The ABC of Kalarippayattu: A martial art of the Orient
the legendary Bruce Lee in Enter the Dragon? Martial
arts thrived in the ancient Orient.
Japan and China had their judo, kung fu, karate, jiu
jit su etc, India had in its southern coastal strip
of Kerala, from very early period, a warfare system
known as kalarippayattu. History has that the art form
was taken to the east and the far east Asia by the Buddhist
monks who once upon a time, say, a couple of thousand
years ago, roamed around this part of the country.
In those days the term `kalari' meant a gymnastic school.
Later on it came to mean simply a nursery school under
a guru/master, where the alphabet and numbers were taught
to the tiny-tots. Today even that is extinct with the
advent of modern education. And the term `payattu' meant
gymnastic combat. Today there is a concerted attempt
to revive the good old fighting system.
The practice had similarities with south Karnataka's Garadu and Sri Lanka's Kandyan Haramba Salawa. In Kerala it
was an integral part of the social and political system
of the medieval period. However, there was no region
then demarcated as Kerala. Instead, there were principalities
and fiefdoms or nadus and desams. Fightings were frequent.
Each principality used to keep its own army of trained
fighters. Certain families used to be skilled in the
art traditionally as a matter of social prestige.
In the custom of angam or single combat also professional fighters were required. In angam, any individual or family dispute used to be settled by engaging a professional fighter by each side and the winning side would be declared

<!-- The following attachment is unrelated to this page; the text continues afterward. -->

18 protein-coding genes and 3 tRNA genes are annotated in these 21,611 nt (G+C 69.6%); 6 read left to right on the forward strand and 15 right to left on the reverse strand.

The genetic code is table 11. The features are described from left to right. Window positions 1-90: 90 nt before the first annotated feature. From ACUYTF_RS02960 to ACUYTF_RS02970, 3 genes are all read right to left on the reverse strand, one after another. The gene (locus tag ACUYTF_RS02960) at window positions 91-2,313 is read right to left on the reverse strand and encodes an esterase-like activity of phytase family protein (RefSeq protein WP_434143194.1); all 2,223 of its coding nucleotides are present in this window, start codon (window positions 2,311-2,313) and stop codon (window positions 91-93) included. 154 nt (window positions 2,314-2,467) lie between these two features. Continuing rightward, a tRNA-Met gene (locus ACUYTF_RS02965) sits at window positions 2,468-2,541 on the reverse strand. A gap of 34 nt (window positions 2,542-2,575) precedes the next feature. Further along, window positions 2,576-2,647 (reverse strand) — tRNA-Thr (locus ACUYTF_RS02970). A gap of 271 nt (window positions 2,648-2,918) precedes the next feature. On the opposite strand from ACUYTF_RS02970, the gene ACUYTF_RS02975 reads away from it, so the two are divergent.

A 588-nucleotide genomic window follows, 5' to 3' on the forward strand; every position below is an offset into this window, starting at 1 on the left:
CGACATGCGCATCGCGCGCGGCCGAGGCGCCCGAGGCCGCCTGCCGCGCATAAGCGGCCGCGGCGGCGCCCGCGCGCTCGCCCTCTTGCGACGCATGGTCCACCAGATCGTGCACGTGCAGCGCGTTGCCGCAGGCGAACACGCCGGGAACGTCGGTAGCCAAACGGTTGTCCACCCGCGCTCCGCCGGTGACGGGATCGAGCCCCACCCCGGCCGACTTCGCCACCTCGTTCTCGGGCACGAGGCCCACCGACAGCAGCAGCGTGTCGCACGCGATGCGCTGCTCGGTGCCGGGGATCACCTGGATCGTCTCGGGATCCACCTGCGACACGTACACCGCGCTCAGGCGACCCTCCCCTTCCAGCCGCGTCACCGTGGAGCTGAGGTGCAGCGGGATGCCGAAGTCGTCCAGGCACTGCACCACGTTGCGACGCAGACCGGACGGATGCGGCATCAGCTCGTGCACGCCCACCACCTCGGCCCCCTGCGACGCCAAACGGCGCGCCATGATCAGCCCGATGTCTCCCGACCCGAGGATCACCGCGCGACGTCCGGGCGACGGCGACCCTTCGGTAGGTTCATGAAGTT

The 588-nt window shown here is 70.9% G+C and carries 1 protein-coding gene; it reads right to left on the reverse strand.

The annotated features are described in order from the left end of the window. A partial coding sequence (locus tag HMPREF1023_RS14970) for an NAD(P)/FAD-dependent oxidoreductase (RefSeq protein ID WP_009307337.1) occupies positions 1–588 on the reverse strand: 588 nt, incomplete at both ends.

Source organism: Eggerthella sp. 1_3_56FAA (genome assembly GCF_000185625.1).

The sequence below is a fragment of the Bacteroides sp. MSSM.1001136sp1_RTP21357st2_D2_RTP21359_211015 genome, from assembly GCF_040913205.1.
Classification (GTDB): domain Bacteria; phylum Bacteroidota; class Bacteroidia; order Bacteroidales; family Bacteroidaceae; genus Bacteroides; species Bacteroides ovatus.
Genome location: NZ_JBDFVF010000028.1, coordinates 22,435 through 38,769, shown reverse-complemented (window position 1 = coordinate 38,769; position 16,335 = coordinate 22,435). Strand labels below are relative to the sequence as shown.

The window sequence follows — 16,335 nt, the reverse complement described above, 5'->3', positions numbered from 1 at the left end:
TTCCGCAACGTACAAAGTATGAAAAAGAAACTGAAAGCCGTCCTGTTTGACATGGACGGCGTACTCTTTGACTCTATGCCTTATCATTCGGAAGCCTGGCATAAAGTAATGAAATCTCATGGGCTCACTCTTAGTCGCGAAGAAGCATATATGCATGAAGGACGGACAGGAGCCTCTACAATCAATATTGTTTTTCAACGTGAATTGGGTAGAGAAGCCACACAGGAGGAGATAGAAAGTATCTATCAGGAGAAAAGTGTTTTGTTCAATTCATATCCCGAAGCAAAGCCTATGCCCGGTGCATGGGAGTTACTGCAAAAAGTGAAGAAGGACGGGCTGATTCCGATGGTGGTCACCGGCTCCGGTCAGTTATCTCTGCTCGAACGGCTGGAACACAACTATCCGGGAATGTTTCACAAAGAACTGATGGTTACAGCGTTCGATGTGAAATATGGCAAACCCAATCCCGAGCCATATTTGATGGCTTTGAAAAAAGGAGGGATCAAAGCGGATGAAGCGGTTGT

as having won in the dispute. This was a source of income
for the fighter, by way of fee, as well as for the political
authority, accruing in the form of levy from the disputing
parties. A majority of the fighters belonged to the
Nair community. Medieval ballads describe how even women
emerged as ferocious fighters learned in the techniques
With the advent of the British East India Company in the
early 19th century, the system began to decay and disappear.
The colonisers wanted to destroy the martial character
of the community, especially in the northern parts,
then called as Malabar. Folk stories and ballads and
technical treatises of those days throw light on the
nuances of the techniques and practice of the warfare.
kalari's ground structure was described as of several
types such as aimpatheerati (52 feet), nalpatheerati
(42 feet), muppatheerati (32 feet), pathinetteerati
(18 feet) and pantheerati (12 feet). The most common
among them was the nalpatheerati (42 feet). All types
had a width of half their length, except Pantheerati,
which was a square.
under the structure the ground was dug and a pit was
created of, say, six feet depth. Various spots around
the structure were dedicated to various gods and goddesses
and the preceptor. There was a metaphysical belief that
a structure of the kalari represented the universe.
The basis of the training was physical exercises and
discipline. At seven years of age, a student joined
the gurukul. The uzhichil or oil massage was an essential
part of the training. Each combination of steps learned
was called an adavu. The training started in the morning
wearing kacha, a cloth six feet in length and one foot
in width wound around the waist. A belt was also tightened
the physical training, the students were taught how
to use weapons. Cheruvati was a small stick about 22
inches in length to give blows and to resist blows.
Kathi (dagger), sword, kuntham (spear) and urumi were
metallic weapons. The practice of kalarippayattu declined
over the centuries but it gave shape to the later forms
of classical dances such as Kathakali, Kutiyaattam,
Also Read: Kalarippayattu - A Study,
Some Preliminary Thoughts,
The Source of Kalari,
The Circumstances & Alliance,
Power in Antiquity,
System & Techniques,
The Concept of Sakti,